A concession is a business that is operated in a given geographical area and the duration of the concession depends on that details stated in the contract. The owner of the concession must pay a fixed fee to the person who owns the rights to the location of the business operation. Golden Gate Park is a fine example when talking about concession management because the park has many different businesses and festivals. Golden Gate Park was created in the 1870’s because San Franciscans believed they needed a park much like New York’s Central Park.
The park was created from sand dunes and shores that were known as the ‘Outside Lands’. At 1,000 acres long the park stands a symbol for natural beauty. Throughout the years Golden Gate Park has attracted many entertaining facilities and events. For example, the legendary free Grateful Dead and Jefferson Airplane concerts that took place in the1970’s and also the Japanese Tea Garden. There are number of other concessions that are in the park as well such as the Golden Gate Carousel, and the Outside Lands Festival.
Smaller concessions also take place in the park such as weddings, picnics, and corporate events, however these all need to be paid for in advance by contacting the San Francisco Parks and Recreation (Golden Gate Park).. Despite there being a large amount wonderful concessions in the park that are beneficial towards San Francisco’s economy and its citizens some San Francisco locals are beginning to become worried. Some fear that by privatizing the park it is taking away from Golden Gates charm that it once had.
One example of this privatization is the rising cost to rent space in the park due to the amount of money events like Outside Lands brings in to the park (Jones). The Golden Gate Carousel is located at the children’s playground, and was built in 1881. Since than there have been three carousels, they have always showcased beautiful animals and decorative panels, also organ music is played when it is on (Parks and Recreations Commitee ). The base rent for the carousal is based on the respondent’s proposal for the Minimum Annual Guarantee.
The MAG is the total annual amount that the concessionaire agrees to pay at a minimum as rent under the concession agreement. Furthermore, if the respondent’s proposal is not high enough the parks and recreations committee is allowed to higher the base rent. A normal lease term for the Golden Gate Park carousel concession is 5 years. Ever since the recent renovations had taken place in the Children’s Playground the carousel concession has increased its overall profit margin. For example, in 2010 the total gross revenue was $116, 500 and 2011 it was $147,731.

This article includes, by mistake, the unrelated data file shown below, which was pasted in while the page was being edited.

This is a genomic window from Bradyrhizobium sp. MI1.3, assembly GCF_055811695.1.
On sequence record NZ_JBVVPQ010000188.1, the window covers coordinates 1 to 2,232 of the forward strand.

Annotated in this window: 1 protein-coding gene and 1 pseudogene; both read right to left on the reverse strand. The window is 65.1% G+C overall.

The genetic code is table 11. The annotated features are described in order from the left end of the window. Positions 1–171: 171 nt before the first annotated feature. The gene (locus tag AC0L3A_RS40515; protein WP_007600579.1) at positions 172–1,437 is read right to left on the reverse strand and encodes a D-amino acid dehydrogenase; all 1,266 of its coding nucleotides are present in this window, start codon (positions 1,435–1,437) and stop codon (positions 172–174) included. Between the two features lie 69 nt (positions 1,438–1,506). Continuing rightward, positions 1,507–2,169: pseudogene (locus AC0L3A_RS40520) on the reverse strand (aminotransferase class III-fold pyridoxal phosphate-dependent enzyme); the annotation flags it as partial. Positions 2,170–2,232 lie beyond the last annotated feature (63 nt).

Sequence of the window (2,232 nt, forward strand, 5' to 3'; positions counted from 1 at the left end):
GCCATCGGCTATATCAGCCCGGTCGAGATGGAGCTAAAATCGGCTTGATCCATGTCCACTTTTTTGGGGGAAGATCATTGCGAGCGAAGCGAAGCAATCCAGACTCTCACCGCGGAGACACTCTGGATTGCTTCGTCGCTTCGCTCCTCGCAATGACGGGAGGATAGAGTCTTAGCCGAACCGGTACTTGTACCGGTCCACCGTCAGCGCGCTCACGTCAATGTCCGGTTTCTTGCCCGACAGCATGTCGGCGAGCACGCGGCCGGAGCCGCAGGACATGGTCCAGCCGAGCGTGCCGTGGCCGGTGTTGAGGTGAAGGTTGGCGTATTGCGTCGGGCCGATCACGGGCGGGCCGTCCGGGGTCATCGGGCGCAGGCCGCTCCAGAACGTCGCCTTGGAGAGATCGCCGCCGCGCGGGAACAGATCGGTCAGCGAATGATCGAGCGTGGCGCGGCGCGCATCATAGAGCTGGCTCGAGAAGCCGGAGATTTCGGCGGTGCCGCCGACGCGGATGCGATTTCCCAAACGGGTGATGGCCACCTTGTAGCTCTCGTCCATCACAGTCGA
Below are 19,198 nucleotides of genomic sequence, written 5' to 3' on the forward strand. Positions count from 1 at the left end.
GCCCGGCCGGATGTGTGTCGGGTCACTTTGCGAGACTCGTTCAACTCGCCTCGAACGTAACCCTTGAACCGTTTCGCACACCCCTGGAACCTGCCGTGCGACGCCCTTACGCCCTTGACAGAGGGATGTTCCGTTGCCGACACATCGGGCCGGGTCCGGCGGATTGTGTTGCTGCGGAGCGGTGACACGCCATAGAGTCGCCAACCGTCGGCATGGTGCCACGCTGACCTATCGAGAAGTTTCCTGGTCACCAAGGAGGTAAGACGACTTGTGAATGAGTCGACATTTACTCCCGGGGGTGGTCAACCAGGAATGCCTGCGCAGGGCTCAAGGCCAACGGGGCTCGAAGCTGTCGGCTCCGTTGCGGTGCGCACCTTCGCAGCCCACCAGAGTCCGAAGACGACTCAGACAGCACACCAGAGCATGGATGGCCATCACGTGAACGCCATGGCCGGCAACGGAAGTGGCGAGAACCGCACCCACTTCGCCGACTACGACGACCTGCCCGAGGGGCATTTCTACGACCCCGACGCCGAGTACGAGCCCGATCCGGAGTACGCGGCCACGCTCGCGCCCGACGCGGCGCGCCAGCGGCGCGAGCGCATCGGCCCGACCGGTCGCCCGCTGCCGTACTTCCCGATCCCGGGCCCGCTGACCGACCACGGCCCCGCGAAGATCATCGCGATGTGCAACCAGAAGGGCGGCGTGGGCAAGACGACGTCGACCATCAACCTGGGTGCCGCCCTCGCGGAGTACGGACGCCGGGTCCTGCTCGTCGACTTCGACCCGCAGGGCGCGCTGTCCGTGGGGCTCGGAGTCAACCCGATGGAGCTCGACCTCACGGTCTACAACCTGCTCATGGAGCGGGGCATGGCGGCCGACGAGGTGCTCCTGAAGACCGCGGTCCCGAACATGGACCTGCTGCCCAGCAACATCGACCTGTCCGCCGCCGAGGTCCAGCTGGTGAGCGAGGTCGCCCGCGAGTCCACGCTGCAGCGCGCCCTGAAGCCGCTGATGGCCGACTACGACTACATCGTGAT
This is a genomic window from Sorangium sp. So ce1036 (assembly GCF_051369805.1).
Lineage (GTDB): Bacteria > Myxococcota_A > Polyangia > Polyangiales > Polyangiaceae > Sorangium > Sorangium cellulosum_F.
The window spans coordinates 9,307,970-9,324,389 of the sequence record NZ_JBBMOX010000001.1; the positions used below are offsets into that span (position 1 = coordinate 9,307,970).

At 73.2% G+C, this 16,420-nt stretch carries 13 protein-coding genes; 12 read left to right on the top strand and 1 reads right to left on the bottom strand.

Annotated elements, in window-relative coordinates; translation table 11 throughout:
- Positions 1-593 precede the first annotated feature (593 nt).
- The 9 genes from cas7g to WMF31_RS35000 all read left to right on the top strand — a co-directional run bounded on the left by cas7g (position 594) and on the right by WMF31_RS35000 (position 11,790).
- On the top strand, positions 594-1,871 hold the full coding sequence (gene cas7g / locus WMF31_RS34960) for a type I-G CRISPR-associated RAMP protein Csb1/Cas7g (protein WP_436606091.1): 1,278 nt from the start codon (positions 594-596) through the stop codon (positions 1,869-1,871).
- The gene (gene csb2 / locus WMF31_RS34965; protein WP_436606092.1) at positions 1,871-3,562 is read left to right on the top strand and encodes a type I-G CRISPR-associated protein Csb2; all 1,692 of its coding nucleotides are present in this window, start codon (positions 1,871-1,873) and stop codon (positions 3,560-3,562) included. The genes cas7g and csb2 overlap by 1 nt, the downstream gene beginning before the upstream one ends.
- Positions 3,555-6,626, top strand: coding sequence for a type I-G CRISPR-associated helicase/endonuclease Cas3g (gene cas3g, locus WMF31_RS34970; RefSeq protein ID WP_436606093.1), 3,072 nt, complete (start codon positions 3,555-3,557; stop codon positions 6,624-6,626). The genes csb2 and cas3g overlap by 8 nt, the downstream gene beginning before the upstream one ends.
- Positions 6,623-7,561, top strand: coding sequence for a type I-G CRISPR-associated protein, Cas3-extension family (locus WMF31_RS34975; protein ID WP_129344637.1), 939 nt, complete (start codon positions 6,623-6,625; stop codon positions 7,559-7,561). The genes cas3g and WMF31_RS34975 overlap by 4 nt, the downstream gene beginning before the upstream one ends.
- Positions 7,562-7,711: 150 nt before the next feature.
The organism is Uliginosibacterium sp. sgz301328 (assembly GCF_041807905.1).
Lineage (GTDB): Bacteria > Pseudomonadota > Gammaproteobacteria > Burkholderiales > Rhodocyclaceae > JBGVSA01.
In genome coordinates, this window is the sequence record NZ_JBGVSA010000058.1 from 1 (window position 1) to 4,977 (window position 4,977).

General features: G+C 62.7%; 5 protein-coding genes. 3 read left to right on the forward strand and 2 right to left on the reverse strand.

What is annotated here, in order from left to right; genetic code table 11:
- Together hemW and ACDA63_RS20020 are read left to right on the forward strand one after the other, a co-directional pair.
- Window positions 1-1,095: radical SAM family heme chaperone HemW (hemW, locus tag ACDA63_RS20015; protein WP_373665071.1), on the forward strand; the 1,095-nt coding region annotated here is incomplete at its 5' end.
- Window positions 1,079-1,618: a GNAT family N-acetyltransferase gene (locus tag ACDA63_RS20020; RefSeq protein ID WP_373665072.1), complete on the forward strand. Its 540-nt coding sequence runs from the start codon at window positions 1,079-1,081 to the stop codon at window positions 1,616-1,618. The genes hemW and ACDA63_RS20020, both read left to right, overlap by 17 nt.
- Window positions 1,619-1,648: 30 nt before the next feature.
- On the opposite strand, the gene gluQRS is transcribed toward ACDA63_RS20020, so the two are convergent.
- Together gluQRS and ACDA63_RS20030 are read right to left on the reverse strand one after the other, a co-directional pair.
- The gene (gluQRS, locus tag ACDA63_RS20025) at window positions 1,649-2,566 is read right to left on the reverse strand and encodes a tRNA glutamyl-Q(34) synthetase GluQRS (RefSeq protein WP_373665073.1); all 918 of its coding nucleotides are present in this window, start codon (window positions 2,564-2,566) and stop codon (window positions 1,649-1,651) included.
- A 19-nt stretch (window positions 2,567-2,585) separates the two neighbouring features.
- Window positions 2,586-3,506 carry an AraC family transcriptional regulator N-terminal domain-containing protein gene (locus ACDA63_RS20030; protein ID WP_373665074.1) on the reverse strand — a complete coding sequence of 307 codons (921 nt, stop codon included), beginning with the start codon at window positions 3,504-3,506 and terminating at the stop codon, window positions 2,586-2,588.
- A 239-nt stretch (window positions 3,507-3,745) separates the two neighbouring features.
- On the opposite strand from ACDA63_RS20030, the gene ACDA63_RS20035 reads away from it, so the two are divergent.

When it comes to the use of the facility the concessionaire is held responsible to operating the Carrousel, which includes selling the tickets and day-to-day maintenance. The city of San Francisco takes responsibility for long-term maintenance of the carrousel. Furthermore the concessionaire takes care of marketing and securing appropriate permits for private parties. In terms of control of performance standards the concessionaire must maintain the premises with the utmost of care. For example, the kiosk must be constantly cleaned and sanitized; SF’s parks and recreations committee will monitor to make sure this gets done.
The “lessee needs to achieve a 75% diversion rate, and provide adequate composting and recycling collection services to the public/attendees, event producers, and vendors to achieve that diversion rate. ” Furthermore, there needs to be different garbage containers according to different the recyclable materials. That are being thrown away. For example, compostable containers must be green and recycling blue. Also, 50% of the food from the kiosk must come from a 200-mile radius from San Francisco (Parks and Recreations Commitee ).
One of the most interesting concessions in the park is the Japanese Tea Garden, which is the oldest Japanese garden in the United States. The garden is also one of the most visited attractions in San Francisco. This concession, which was built in 1814, attracts so many people because it has many beautiful buildings and surroundings to see such as the Zen Garden, The Drum Bridge, and the Lantern Of Peace. This concession makes money through various facilities in the garden; for instance the teahouse, gift shop, audio tours, the bus parking lot, and the curio stand.